In addition to examining the muscle activation of the lower and upper extremity while performing common shoulder rehabilitation exercises, we also were able to quantify some common force couples of the shoulder. Figure 11 displays the upper trapezius, lower trapezius, and infraspinatus muscle activations. The OH exercise elicited greater infraspinatus and upper trapezius activation, whereas the PB and dynamic PH displayed greater lower trapezius activity, while the shoulder dump revealed greater lower trapezius and infraspinatus muscle activation as compared with that of the upper trapezius.
This study aimed to identify muscle activations of the lower and upper extremity while performing different shoulder exercises using the Bodyblade. The musculature of the lumbopelvic-hip complex comprises the abdomen, proximal lower extremity, hips, pelvis, and spine. The lumbopelvic-hip complex functions to maintain lumbopelvic stability and function as the direct link in the transfer of forces from the lower extremity to the upper extremity (16). It is known that the musculature of the trunk becomes active during both upper and lower extremity movements and a preparatory action for spinal stability (11,12). Studies have shown that unilateral horizontal shoulder abduction is associated with high activation of the multifidus and longissimus on the contralateral side (28). In addition, both small amplitude and large amplitude motions of the upper extremity and performing the exercise unilaterally or bilaterally allow for trunk muscle activation (19). It is known that the key to injury reduction is an effective strength training program to allow the athlete to perform within safe parameters at maximum effort.
Kibler et al. (17) have reported that sEMG levels of 20–30% MVIC are considered to be effective for moderate muscle strengthening. In addition, Tucker et al. (29) have reported that muscle activation of 35–50% MVIC as moderately strong activity, and >50% MVIC as significantly high muscle activity. This study is in agreement with previous studies (19,28) examining the musculature of the shoulder, and in addition, we have introduced new data to the literature of gluteal muscle activation. As proposed by McMullen and Uhl (18), our findings demonstrate that one can obtain effective activation of the core musculature and the periscapular musculature in a single activation exercise. The results follow the concept that shoulder rehabilitation exercises can simultaneously address lumbopelvic-hip muscular dysfunction.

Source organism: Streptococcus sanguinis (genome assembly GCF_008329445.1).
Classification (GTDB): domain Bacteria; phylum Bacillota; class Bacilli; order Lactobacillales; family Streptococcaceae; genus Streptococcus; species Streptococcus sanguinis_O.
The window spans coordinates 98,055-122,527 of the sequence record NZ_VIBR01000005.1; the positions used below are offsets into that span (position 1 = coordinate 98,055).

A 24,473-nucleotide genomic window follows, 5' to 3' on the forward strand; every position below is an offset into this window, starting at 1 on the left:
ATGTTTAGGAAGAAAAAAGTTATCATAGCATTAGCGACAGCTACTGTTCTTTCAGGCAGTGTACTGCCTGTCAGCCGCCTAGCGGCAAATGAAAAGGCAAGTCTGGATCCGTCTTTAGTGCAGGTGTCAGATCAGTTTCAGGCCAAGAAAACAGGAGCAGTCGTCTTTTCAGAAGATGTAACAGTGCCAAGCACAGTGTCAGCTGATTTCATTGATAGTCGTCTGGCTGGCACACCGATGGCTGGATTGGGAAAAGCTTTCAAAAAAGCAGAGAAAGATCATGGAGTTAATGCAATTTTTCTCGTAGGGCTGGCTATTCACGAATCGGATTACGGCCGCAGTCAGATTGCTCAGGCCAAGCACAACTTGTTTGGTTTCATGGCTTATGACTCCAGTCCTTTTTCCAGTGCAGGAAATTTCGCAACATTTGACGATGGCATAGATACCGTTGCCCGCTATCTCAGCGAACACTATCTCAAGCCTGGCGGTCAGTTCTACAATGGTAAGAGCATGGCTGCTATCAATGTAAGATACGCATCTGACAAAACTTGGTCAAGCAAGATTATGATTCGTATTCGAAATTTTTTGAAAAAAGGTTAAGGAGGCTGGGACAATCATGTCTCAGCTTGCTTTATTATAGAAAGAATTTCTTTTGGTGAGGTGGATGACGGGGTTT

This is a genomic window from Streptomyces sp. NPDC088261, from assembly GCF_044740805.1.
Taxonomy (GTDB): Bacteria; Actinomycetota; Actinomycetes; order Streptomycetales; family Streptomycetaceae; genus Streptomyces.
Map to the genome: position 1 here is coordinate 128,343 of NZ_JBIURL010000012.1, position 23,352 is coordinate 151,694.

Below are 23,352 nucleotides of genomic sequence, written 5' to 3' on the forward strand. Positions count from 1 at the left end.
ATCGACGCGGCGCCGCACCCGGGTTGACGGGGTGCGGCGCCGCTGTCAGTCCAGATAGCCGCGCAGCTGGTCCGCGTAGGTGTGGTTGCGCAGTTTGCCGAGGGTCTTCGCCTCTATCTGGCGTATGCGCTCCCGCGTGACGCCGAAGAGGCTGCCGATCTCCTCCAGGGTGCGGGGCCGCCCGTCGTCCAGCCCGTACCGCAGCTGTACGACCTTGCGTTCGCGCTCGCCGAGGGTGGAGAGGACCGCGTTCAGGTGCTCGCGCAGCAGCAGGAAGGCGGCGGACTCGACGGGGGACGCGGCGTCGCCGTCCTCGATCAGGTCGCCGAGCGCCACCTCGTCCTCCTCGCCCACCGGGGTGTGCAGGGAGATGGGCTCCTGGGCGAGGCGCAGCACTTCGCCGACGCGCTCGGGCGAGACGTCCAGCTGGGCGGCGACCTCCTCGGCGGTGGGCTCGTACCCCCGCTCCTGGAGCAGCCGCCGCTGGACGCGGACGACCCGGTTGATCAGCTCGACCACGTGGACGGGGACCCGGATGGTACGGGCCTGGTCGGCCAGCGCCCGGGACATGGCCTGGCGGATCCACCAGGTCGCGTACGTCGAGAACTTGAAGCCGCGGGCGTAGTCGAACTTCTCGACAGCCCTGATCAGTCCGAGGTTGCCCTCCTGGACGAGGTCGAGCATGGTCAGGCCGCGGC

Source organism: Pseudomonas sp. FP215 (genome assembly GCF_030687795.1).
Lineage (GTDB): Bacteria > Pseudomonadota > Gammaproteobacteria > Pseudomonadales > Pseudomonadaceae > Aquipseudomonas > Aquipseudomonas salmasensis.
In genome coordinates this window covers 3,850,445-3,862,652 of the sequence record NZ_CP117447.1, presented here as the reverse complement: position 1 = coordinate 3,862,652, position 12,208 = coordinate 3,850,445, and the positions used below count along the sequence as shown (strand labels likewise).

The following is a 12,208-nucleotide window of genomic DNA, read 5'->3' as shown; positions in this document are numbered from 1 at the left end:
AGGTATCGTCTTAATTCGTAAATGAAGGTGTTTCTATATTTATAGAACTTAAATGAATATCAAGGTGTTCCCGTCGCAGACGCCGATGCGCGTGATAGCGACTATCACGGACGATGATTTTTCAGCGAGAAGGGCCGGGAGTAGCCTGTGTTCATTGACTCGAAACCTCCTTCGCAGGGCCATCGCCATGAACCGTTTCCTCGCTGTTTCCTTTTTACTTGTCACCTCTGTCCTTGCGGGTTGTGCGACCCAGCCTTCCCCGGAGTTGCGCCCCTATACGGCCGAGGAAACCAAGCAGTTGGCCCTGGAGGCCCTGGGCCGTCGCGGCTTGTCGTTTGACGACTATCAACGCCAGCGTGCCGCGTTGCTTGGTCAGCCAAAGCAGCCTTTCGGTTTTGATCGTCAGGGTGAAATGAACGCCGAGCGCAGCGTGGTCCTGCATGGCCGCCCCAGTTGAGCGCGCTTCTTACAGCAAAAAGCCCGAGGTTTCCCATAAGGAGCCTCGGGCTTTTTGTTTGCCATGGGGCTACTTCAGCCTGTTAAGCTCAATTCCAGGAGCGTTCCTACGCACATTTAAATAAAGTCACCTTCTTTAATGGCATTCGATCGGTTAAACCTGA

Efficient shoulder function uses the muscle activations that allow for scapular stability between the mobile GH joint and the stable pelvis. To achieve scapular stability, there must be force couples of the musculature that support the scapula (17). Previous research has isolated upper trapezius muscle imbalance in relation to the lower trapezius (6). Often, it is the over activation of the upper trapezius that alters scapular stability (6). This study was able to identify muscle activations of the upper trapezius, lower trapezius, and infraspinatus. It was revealed that the dynamic exercises were able to activate both the upper and lower trapezius and the infraspinatus. It has been reported that often the upper trapezius has increased activation while the other stabilizing muscles have decreased activation in any type of scapular dyskinesis (5). Thus, when analyzing strengthening exercises, it is important to moderate upper trapezius activity while focusing on increasing lower trapezius, serratus anterior, and infraspinatus activity (5). We were able to conclude that the exercises demonstrated here are consistent with exercises that can result in coactivation of the periscapular and core musculature. In addition, these exercises result in a level of MVIC consistent with a level of muscle activation that has been shown to be effective at injury reduction in sport.
The muscle activations described in this study are beneficial in choosing appropriate exercises to perform during shoulder injury prevention and rehabilitation. Information from this study can be applied to the kinetic chain approach to shoulder strengthening and rehabilitation where focus is on the movement pattern. Movement patterns for a total kinetic chain approach focus on GH motion through scapular control and scapular control through hip stability. Therefore, applying these data to a proximal-to-distal kinetic chain approach to shoulder rehabilitation may have tremendous clinical relevance. The level of muscle activation indicates that these exercises may be adjunctive to a shoulder kinetic chain exercise program because they do not achieve a high level of MVIC but are consistent with activation levels that when performed over time can result in the development of endurance strength. Thus, these exercises can be promising as adjunctive exercises to a shoulder exercise program and to assist in the development of endurance strength in the overhead athlete.
The findings of this study demonstrate that any of these exercises may be incorporated into a total kinetic chain shoulder rehabilitation program activating the whole kinetic chain proximally and distally. In addition, these findings may be used as adjuncts to supplement a currently implemented shoulder rehabilitation program. Based on the results of this study, further research is warranted. Future research should focus on not only healthy populations but also on individuals with shoulder injury and or pain. An intervention study would allow for these exercises to be examined on both healthy and individuals with shoulder pain and or injury. After performing the exercises for a period of time, it would be interesting to examine the muscle activation after a shoulder rehabilitation program. In addition, it would be interesting to note the effect the rehabilitation program would have on the correction of static or dynamic scapular dyskinesia or the reduction in the presentation of these conditions in an overhead athlete population.
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Keywords:Copyright © 2013 by the National Strength & Conditioning Association.
kinetic chain; functional rehabilitation; sEMG